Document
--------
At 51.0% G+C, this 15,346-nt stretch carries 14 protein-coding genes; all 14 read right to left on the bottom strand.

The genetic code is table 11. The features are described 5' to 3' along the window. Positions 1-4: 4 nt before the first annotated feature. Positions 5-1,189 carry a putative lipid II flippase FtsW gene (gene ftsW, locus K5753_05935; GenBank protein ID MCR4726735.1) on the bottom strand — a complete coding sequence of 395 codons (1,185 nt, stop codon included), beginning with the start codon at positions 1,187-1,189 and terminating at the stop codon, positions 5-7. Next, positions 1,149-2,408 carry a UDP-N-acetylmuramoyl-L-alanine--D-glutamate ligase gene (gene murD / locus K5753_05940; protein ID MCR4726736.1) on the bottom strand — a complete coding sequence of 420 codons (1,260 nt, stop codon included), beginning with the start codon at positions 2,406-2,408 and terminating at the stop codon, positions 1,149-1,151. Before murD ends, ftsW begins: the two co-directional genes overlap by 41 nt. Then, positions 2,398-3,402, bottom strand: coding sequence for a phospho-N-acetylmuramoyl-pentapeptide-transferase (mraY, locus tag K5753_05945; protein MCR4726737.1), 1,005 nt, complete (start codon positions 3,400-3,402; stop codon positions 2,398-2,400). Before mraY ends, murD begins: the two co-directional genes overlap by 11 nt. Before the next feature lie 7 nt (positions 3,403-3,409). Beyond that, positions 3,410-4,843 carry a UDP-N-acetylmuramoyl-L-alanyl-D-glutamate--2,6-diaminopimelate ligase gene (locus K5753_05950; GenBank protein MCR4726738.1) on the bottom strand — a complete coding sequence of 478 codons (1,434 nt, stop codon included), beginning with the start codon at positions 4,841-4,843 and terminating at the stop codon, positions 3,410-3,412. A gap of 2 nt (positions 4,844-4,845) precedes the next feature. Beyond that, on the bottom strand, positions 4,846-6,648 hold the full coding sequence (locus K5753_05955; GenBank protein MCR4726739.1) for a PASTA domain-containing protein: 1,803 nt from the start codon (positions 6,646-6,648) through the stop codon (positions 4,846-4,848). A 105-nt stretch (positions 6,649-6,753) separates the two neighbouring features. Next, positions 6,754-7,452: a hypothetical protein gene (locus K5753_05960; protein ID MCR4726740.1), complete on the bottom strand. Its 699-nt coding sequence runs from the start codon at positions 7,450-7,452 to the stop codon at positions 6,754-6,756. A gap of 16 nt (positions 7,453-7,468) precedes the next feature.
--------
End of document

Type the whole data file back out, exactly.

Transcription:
At 51.0% G+C, this 15,346-nt stretch carries 14 protein-coding genes; all 14 read right to left on the bottom strand.

The genetic code is table 11. The features are described 5' to 3' along the window. Positions 1-4: 4 nt before the first annotated feature. Positions 5-1,189 carry a putative lipid II flippase FtsW gene (gene ftsW, locus K5753_05935; GenBank protein ID MCR4726735.1) on the bottom strand — a complete coding sequence of 395 codons (1,185 nt, stop codon included), beginning with the start codon at positions 1,187-1,189 and terminating at the stop codon, positions 5-7. Next, positions 1,149-2,408 carry a UDP-N-acetylmuramoyl-L-alanine--D-glutamate ligase gene (gene murD / locus K5753_05940; protein ID MCR4726736.1) on the bottom strand — a complete coding sequence of 420 codons (1,260 nt, stop codon included), beginning with the start codon at positions 2,406-2,408 and terminating at the stop codon, positions 1,149-1,151. Before murD ends, ftsW begins: the two co-directional genes overlap by 41 nt. Then, positions 2,398-3,402, bottom strand: coding sequence for a phospho-N-acetylmuramoyl-pentapeptide-transferase (mraY, locus tag K5753_05945; protein MCR4726737.1), 1,005 nt, complete (start codon positions 3,400-3,402; stop codon positions 2,398-2,400). Before mraY ends, murD begins: the two co-directional genes overlap by 11 nt. Before the next feature lie 7 nt (positions 3,403-3,409). Beyond that, positions 3,410-4,843 carry a UDP-N-acetylmuramoyl-L-alanyl-D-glutamate--2,6-diaminopimelate ligase gene (locus K5753_05950; GenBank protein MCR4726738.1) on the bottom strand — a complete coding sequence of 478 codons (1,434 nt, stop codon included), beginning with the start codon at positions 4,841-4,843 and terminating at the stop codon, positions 3,410-3,412. A gap of 2 nt (positions 4,844-4,845) precedes the next feature. Beyond that, on the bottom strand, positions 4,846-6,648 hold the full coding sequence (locus K5753_05955; GenBank protein MCR4726739.1) for a PASTA domain-containing protein: 1,803 nt from the start codon (positions 6,646-6,648) through the stop codon (positions 4,846-4,848). A 105-nt stretch (positions 6,649-6,753) separates the two neighbouring features. Next, positions 6,754-7,452: a hypothetical protein gene (locus K5753_05960; protein ID MCR4726740.1), complete on the bottom strand. Its 699-nt coding sequence runs from the start codon at positions 7,450-7,452 to the stop codon at positions 6,754-6,756. A gap of 16 nt (positions 7,453-7,468) precedes the next feature.